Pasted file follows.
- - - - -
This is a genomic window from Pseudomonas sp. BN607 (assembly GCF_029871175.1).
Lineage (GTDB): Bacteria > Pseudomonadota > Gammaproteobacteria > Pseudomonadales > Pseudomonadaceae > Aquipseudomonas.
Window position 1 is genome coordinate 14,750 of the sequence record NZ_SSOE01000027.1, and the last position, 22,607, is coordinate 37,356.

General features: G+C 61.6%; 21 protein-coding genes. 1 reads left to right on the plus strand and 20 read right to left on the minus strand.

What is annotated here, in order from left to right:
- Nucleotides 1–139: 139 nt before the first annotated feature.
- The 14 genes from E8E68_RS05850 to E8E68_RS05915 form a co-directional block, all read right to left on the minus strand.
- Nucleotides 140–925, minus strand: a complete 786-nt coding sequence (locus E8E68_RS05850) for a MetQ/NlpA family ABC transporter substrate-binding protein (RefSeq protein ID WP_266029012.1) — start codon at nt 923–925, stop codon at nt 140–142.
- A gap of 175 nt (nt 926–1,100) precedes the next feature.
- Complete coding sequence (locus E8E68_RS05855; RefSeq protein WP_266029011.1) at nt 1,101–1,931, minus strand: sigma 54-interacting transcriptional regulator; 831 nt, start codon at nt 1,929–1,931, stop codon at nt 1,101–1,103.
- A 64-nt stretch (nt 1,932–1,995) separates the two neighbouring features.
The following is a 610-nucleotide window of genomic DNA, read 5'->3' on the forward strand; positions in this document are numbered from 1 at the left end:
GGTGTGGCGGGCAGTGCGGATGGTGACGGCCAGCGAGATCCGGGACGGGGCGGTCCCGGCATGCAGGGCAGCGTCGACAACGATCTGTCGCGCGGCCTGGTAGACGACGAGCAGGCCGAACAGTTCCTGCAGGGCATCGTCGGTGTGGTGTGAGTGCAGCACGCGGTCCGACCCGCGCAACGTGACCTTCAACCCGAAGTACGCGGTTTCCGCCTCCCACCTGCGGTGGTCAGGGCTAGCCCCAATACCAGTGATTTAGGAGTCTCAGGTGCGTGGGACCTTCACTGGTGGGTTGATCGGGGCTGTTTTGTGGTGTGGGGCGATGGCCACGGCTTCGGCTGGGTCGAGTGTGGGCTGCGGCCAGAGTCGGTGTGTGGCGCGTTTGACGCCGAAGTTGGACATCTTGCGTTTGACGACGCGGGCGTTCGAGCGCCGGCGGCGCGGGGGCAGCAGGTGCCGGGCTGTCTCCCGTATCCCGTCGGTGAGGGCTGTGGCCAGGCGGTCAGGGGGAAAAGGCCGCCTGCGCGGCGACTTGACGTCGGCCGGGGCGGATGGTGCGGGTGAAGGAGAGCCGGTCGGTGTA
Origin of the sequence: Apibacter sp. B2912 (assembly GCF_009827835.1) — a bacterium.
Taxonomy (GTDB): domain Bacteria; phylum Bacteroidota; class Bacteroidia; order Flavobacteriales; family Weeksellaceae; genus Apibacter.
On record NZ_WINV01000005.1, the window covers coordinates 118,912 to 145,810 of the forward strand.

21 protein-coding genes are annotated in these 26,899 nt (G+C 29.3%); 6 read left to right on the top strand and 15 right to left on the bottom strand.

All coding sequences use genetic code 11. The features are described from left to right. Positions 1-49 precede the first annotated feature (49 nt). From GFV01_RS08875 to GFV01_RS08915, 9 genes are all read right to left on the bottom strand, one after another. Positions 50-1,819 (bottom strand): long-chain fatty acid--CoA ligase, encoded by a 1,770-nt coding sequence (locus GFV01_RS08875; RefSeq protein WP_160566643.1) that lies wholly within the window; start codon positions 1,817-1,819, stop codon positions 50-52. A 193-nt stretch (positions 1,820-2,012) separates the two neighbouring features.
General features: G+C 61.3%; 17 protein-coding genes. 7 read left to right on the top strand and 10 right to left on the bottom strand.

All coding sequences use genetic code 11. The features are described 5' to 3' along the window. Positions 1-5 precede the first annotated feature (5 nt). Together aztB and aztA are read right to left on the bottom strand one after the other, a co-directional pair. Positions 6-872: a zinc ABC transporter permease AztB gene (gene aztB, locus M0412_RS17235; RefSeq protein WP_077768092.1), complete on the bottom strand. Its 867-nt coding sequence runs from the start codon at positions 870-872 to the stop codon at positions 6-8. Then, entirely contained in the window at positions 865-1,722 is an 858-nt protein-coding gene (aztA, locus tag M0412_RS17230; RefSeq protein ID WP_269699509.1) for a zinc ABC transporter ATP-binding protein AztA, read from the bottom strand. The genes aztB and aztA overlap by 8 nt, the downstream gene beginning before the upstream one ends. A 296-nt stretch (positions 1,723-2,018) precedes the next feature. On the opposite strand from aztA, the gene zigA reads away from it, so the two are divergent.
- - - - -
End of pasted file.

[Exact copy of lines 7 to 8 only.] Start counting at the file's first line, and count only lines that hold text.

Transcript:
- The 14 genes from E8E68_RS05850 to E8E68_RS05915 form a co-directional block, all read right to left on the minus strand.
- Nucleotides 140–925, minus strand: a complete 786-nt coding sequence (locus E8E68_RS05850) for a MetQ/NlpA family ABC transporter substrate-binding protein (RefSeq protein ID WP_266029012.1) — start codon at nt 923–925, stop codon at nt 140–142.